Bench Memos

Law & the Courts

Judicial-Identity Disorder

“Judicial-identity disorder,” or “judicial dysphoria,” is my proposed label to describe judges who experience significant discontent with the role they were assigned when they took office. JID typically manifests itself in judicial decisions that are inconsistent with the judicial role and in behavior that reflects a severe and pervasive discomfort with neutrally applying the law. Unfortunately, no effective treatment for the condition is currently available.

Federal district judge Jon S. Tigar, appointed by President Obama in 2013 to the Northern District of California, has quickly joined the ranks of those manifesting symptoms of JID. One month ago, Tigar issued an order ruling that a California prisoner, Jeffrey Norsworthy, was likely to succeed on the merits of his claim that prison officials have violated his Eighth Amendment rights by not providing him sex-reassignment surgery. Tigar ordered the state to “take all of the actions reasonably necessary to provide Norsworthy sex reassignment surgery as promptly as possible.” (Regular readers might recall that the en banc First Circuit rejected such a claim in December 2014, after a panel had initially ruled in favor of the claim.)

Tigar didn’t stop there. Just last Monday, he denied the state’s request for a stay of the preliminary injunction pending appeal. Despite agreeing that the state’s appeal raised a sufficiently serious legal question to satisfy the merits prong of the stay analysis, Tigar concluded that the state couldn’t show irreparable injury from denial of the stay. But if the surgery goes forward, the state will never be able to recover the various costs associated with it, so that injury will be irreparable. Further, denial of the stay threatens to deprive the state of its right of appellate review. Tigar says in his stay order that the state will still have “the opportunity to present [its] arguments concerning constitutionally adequate care for patients with gender dysphoria to the Ninth Circuit, because Norsworthy is not the only [state] inmate seeking [sex-reassignment surgery.]” But no other inmate is a party to this case, so the Ninth Circuit would be likely to dismiss the appeal as moot.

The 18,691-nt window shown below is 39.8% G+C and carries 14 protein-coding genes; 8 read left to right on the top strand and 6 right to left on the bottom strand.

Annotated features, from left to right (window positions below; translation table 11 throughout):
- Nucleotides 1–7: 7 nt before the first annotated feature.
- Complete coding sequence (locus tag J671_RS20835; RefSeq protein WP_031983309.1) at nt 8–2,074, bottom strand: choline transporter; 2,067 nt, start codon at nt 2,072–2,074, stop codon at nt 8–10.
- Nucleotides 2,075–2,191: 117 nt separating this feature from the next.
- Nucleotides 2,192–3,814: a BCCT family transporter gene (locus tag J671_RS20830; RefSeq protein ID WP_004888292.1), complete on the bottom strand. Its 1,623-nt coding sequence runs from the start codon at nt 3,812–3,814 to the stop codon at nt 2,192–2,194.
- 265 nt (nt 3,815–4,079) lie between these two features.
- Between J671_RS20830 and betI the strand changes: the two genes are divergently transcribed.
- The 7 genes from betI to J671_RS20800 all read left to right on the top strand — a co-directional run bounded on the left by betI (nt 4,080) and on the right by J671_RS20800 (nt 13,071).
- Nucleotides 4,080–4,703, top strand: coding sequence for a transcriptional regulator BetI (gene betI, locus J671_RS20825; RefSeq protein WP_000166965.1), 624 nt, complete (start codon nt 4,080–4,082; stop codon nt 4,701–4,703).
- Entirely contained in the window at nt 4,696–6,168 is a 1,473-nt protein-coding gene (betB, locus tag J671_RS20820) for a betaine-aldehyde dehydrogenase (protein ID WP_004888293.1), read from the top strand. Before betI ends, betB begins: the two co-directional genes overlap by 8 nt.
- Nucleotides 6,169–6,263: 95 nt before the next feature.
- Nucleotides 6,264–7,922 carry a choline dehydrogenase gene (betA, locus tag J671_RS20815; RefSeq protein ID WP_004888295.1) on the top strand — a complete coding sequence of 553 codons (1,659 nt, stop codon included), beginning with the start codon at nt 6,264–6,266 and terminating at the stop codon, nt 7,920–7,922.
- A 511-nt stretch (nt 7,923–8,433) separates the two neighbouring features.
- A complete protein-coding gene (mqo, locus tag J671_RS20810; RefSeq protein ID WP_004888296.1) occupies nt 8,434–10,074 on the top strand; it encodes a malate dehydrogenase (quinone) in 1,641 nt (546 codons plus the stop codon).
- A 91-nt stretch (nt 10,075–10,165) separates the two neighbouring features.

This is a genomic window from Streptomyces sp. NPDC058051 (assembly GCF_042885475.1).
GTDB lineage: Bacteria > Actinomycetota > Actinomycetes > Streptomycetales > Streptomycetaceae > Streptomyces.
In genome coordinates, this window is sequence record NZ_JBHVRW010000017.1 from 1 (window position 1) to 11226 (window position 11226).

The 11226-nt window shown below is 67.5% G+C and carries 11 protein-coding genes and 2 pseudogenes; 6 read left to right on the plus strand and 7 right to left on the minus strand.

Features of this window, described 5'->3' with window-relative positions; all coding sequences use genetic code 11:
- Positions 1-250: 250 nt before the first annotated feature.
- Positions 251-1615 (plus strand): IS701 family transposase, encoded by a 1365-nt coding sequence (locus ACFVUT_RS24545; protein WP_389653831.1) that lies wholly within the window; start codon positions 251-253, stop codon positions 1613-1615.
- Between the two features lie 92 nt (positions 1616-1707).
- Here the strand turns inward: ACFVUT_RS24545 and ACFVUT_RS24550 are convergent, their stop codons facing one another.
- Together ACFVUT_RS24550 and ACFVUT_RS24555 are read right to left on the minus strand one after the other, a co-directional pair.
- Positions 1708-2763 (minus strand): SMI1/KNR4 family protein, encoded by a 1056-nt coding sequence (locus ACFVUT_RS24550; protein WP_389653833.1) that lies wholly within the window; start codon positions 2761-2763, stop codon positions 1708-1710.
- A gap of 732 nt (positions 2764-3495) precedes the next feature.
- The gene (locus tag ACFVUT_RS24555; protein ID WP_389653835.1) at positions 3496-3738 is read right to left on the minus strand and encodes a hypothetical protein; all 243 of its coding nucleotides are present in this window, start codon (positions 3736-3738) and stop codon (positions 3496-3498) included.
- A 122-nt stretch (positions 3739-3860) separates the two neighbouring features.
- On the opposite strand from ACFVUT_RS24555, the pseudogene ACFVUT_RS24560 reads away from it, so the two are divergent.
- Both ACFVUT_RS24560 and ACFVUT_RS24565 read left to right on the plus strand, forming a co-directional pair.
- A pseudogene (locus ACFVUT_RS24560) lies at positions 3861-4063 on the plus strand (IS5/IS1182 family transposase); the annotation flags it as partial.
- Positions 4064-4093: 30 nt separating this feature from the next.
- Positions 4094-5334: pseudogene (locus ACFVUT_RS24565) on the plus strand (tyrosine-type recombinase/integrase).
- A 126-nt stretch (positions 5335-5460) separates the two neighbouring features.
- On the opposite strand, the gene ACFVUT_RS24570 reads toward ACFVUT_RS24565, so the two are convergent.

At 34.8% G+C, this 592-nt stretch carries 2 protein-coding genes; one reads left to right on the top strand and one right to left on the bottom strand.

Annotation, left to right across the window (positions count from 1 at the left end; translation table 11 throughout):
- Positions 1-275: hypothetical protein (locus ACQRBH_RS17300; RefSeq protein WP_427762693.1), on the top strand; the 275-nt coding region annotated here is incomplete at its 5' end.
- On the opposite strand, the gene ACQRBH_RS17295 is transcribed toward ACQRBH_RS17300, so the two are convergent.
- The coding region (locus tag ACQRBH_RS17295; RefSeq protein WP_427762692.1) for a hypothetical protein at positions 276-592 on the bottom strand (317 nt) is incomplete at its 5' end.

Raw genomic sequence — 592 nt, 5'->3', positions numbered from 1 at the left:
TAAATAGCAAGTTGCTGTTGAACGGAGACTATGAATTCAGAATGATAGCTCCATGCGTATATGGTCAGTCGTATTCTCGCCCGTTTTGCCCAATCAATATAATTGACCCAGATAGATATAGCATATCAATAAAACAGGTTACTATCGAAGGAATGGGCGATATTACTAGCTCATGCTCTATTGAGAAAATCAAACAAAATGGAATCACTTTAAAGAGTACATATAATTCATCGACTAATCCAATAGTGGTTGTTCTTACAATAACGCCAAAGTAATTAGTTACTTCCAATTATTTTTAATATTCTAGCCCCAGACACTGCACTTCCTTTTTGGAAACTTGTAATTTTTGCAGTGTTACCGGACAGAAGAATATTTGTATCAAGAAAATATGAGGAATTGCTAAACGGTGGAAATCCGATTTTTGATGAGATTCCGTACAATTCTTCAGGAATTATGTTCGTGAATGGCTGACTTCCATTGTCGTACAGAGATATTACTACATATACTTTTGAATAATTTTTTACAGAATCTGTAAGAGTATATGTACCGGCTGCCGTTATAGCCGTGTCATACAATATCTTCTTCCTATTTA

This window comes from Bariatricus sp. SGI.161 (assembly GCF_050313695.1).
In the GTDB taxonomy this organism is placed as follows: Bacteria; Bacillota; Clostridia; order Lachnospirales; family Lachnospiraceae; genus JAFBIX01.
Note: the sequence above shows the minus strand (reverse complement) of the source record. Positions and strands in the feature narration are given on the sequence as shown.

Tigar’s own rulings in the case seem to have undergone their own gender dysphoria. In his first order in March 2014, his caption identifies the plaintiff as “Jeffrey B. Norsworthy, aka, Michelle-Lael B. Norsworthy.” But even though his order last month states that the plaintiff’s legal name remains Jeffrey Norsworthy, Tigar identifies the plaintiff in the caption simply as “Michelle-Lael Norsworthy.”  In March 2014, Tigar had referred to Norsworthy as a “transgender individual” (emphasis added) and as a “transsexual,” but he now calls Norsworthy a “transsexual woman” (emphasis added). And while he has used feminine pronouns for Norsworthy from the beginning, he originally felt obligated to justify his denial of biological reality by saying that he was simply following Norsworthy’s own usage in the complaint. His disdain for biological reality is now manifested in his definition of a “transsexual woman” as “a person whose female gender identity is different from the male gender assigned to her at birth.” (Emphasis added.) Ah, yes, that arbitrary “assign[ment]” of “gender” at birth.

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